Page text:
Friday, August 17, 2012

RIP Joaquín Luis Romero Marchent

Legendary Spanish film maker Joaquín Luis Romero Marchent died in Madrid on August 16, 2012. Ten days short of his 91st birthday.

Joaquín Luis Romero Marchent was born in Madrid on August 26, 1921, and is part of a family of theater and film makers. His father was Joaquín Romero Marchent Gómez de Avellaneda, who founded and edited the magazine Radio Cinema which was published between 1938 and 1963, and was co-founder, with actor Rafael Duran, Intercontinental Films.

Their first release was “Juzgado permanente” a detective comedy (1953), and later “El hombre del paraguas blanco” one of the early co-productions with Italy. Joaquín’s influence and relevance grew with modesty in the Spanish film industry until he, along with his brothers, became giants in the film business.

His contribution to the Euro-western began with “El Coyote” (1955) and “Justice of the Coyote” (1955). These two films made back to back began a cultivation of the Western genre and opened the door for many of the European co-productions to come that were filmed in Spain, such as “A Fistful of Dollars” (1964). The actors he used in his production such Fernando Sancho opened the door for many Spanish actors to be cast in the roles of Mexicans.

Joaquín Luis Romero Marchent became his own producer and scriptwriter, and joined with Italian co-producer Alberto Grimaldi, who was just entering the field. He began a cycle of Spanish Euro-westerns beginning with “The Taste of Revenge” (1963) and “7 from Texas” (1964), two of the best westerns ever shot by a Spanish director, that customized generic production admirably, at the same offered physical and psychological stories, that during previous years had been made in Hollywood by directors like Anthony Mann, Budd Boetticher, Henry King and Robert Parrish, therefore, bridging the traditional view of the gender of  Hollywood and the Spaghetti Western.

Other achievements were “7 Hours of Gunfire” (1964) an “Fedra West” (1967), working as co-producer, director and screenwriter on many of these films. During these years he worked with his brother Rafael, for example on “Garringo” (1969) and Italian directors, for instance on “I Want Him Dead” (1967) with Paolo Bianchini, “Kill Them All and Return Alone” (1969) with Enzo G. Castellari and “Arizona Returns” (1970) with Sergio Martino.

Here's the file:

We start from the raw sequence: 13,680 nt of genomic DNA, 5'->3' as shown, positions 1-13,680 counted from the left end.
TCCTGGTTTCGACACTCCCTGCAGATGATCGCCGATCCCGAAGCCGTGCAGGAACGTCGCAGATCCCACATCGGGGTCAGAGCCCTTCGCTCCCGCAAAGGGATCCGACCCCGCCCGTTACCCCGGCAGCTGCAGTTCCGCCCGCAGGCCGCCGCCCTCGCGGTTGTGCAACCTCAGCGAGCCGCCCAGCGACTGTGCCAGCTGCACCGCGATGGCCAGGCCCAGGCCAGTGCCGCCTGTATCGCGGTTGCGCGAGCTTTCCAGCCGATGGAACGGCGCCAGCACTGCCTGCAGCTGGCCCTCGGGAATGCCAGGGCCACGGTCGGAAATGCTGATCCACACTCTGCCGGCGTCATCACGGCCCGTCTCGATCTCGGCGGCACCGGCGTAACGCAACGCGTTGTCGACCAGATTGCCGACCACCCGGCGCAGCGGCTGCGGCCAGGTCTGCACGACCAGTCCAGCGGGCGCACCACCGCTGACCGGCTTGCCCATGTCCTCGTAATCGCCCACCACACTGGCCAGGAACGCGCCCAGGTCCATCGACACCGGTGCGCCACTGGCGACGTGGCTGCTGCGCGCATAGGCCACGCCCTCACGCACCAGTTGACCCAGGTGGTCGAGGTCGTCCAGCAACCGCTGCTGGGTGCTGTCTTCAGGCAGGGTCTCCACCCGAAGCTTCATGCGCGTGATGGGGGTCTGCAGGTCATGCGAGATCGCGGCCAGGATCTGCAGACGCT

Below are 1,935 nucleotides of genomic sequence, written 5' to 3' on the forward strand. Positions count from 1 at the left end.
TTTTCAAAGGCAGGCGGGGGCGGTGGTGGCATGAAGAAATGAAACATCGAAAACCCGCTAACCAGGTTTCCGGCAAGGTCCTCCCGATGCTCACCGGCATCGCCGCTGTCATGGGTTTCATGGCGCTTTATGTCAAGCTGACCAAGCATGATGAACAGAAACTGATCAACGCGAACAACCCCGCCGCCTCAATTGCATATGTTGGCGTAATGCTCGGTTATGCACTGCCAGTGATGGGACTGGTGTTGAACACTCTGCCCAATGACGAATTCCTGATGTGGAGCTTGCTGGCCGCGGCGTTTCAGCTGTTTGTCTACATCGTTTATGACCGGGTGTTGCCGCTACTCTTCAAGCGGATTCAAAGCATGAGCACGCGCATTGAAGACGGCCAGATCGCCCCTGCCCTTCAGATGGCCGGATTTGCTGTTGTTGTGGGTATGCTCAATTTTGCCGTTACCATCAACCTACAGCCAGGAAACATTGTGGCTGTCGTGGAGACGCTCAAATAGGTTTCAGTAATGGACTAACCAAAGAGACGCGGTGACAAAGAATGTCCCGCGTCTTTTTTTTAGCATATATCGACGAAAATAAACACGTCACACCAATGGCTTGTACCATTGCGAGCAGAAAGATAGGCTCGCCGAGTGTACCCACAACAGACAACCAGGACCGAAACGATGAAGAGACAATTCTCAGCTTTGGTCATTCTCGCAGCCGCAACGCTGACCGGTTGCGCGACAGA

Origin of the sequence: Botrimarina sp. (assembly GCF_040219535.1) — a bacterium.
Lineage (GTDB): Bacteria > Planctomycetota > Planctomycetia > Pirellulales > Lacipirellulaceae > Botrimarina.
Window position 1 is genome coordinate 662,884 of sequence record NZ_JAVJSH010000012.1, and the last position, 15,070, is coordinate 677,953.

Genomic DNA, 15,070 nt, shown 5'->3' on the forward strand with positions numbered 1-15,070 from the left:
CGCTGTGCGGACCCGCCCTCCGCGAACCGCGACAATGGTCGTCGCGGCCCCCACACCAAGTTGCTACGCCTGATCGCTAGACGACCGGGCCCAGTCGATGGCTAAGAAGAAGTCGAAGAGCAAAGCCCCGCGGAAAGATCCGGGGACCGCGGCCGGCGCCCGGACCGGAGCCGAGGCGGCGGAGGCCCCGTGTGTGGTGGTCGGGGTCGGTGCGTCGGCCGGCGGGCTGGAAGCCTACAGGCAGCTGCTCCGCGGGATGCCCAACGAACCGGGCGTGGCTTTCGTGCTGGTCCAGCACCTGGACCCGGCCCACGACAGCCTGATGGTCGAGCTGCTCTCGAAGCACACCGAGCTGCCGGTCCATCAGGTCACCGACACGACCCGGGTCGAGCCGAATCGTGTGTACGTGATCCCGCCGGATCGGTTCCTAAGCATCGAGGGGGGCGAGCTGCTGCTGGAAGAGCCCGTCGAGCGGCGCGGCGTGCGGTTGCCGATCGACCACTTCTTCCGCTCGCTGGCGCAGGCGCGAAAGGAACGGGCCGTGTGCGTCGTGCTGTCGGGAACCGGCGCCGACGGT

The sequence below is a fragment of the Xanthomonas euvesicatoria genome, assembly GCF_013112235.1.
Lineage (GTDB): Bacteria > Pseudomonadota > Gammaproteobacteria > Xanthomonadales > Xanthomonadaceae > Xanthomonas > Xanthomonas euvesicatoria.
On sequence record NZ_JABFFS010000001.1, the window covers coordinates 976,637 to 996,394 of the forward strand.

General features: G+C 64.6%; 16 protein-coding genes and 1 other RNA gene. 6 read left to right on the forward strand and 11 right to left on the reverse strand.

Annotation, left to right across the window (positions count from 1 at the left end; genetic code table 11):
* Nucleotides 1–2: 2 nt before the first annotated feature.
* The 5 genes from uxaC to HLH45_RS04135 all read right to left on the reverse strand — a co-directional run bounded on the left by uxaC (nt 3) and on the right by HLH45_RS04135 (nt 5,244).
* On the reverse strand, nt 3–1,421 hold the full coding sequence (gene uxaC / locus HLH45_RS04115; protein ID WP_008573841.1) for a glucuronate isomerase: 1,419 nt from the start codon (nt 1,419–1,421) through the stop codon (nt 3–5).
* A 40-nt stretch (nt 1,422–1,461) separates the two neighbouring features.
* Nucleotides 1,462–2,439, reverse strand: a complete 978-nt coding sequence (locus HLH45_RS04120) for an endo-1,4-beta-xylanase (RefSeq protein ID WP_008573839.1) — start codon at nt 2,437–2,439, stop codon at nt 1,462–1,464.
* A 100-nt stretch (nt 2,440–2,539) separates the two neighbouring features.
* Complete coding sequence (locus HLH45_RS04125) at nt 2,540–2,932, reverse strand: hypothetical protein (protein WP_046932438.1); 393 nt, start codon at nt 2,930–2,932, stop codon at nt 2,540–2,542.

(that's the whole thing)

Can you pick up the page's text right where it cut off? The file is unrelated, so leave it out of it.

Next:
Joaquín Romero Marchent then drifted away from the Cinema, but did not completely abandon the Western. He worked on the TV series “Curro Jimenez”, and although it was a about a Spanish Robin Hood it contained the essence of the American Western. Joaquín Romero wrote and directed twelve chapters of “Curro Jimenez”, and participated in the creation, production and coordination. “Curro Jiménez” was one of the most popular series in every way, and was distributed in the five continents, Spanish TV in its history, enthroned the protagonists Sancho Gracia (who recently died), Alvaro de Luna and Jose Sancho.

In all Joaquín Luis Romero Marchent was associated with 16 Euro-westerns as either a producer, director or screenwriter. 

[Thanks to Dan van Husen, who worked with Joaquín, for his help in assembling this obituary.]

For more information see the biography written by Carlos Aguilar.



  1. R.I.P. Joaquín! Underrated director (at least underrated outside Spain). Love his 7 FROM TEXAS.

    Is the book still available? I thought I checked a few months back and it's sold out.

  2. Ephedrino, contact Carlos via Facebook. I would be willing to bet he can lay his hands on one for you.

  3. Don't like these news... Rest in peace.

  4. Thanks for the obit. A truly great, underappreciated figure in the Eurowestern field. Carlos' book also has many rare illustrations of him directing.

  5. For me, he approached Leone in terms of his importance to the genre in Europe - not in terms of the radical nature of his movies, but for proving that serious westerns could be made on the continent without resorting to gimmickry. His early films were true milestones.